Health care acrobats

“Health care for poor New Yorkers, 1890s-style: Medical care in the city’s poorest slums was pretty nonexistent in the late 1890s. So social reformer Lillian Wald—founder of the Henry Street Settlement and namesake of a housing project on Avenue D—established a visiting nurses service. Her Nurses’ Settlement eventually had a staff of about 100 blue-uniformed nurses who went from tenement to tenement offering free or low-cost check-ups and treatment, mostly for immigrant mothers and kids. Rather than climbing all those tenement stairs on their rounds, the nurses simply hopped from rooftop to rooftop, like this nurse is doing here.



via Ephemeral New York.

New York’s Photo League

The Photo League was a New York City–based organization of professional and amateur photographers. A splinter group of the Film and Photo League, it was founded in 1936 by photographers Sid Grossman (1913–1955) and Sol Libsohn (1914–2001). Many of its members were young, first-generation, working-class Jewish Americans.

In keeping with its educational, activist, and aesthetic goals, the League offered lectures, darkroom access, and classes on history and technique, as well as exhibition opportunities. It promoted photography as a fine art and also championed the use of documentary photography to expose social problems and instigate social change.

During its fifteen-year existence, the League was among only a handful of places in New York that offered study in documentary photography, and it was unique in offering inexpensive classes and darkroom access.

The majority of the Photo League images were taken in New York City, but members also took photographs across the United States—for instance, in rural communities in the south—and, during World War II, in Europe, Asia, and Central America. Most of the photographs document ordinary people and everyday life and celebrate democracy in all its diversity. The photographs also include images of poverty and other hardships, which is not surprising given the social conscience of most of the members.

The League published a newsletter called Photo Notes, through which its members’ images, educational philosophies, and ideological stances and debates could be further disseminated.

via The Jewish Museum New York | Overview.

this commanding image of technological utopia became a monument to the transcendant power of industrial production in the early modern age

Criss-Crossed Conveyors, River Rouge Plant, Ford Motor Company / Charles Sheeler (American, Philadelphia, Pennsylvania 1883–1965 Dobbs Ferry, New York)

“In 1927, Charles Sheeler photographed the Ford Motor Company’s enormous River Rouge Plant. His most famous print depicts two starkly angular conveyor belts that transported coal into the power plant. In the background piercing the sky are eight tall, narrow smokestacks. Sheeler’s striking image revealed the might of Detroit’s industry, and did so by portraying only one small section of an industrial complex that consisted of nineteen separate buildings covering more than two square miles. The Rouge included a manmade harbor for Great Lakes coal and iron barges, the largest foundry in the world, and ninety-two miles of railroad track.”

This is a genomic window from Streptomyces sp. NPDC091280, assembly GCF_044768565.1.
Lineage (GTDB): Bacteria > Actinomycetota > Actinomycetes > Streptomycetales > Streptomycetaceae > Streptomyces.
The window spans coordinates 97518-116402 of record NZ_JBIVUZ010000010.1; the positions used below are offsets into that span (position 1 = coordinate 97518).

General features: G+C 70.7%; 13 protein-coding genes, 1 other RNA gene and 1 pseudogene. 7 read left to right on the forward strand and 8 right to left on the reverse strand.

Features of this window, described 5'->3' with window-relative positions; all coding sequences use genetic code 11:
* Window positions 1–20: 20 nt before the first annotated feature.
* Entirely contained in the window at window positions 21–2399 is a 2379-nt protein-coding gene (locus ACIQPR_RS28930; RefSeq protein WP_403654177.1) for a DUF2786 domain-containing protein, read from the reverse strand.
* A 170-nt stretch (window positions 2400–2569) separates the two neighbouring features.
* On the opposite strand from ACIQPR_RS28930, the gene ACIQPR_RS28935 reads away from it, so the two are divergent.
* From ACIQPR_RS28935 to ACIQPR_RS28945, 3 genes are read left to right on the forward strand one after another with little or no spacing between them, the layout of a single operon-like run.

Thomas J. Sugrue, The origins of urban crisis


“A realistic painter as well as a photographer, Sheeler rarely failed to uncover harmonious coherence in the forms of indigeneous American architecture. His series of photographs of the Ford plant near Detroit was commissioned by the automobile company through an advertising agency. Widely reproduced in Europe and America in the 1920s, this commanding image of technological utopia became a monument to the transcendant power of industrial production in the early modern age.” via Metropolitan Museum of Art / ”During the 1920s Sheeler found success and recognition as a commercial photographer. In 1927 he was hired by a prominent Philadelphia advertising firm, N. W. Ayer & Son, to shoot the Ford Motor Company’s River Rouge auto plant located outside of Detroit as part of a promotional campaign for the new Model A. The immense facility covered eleven hundred acres and was heralded as the largest industrial complex in the world. Sheeler photographed the factory for about six weeks, from late October until the end of November; the result was a series of thirty-two prints.” via National Gallery of Art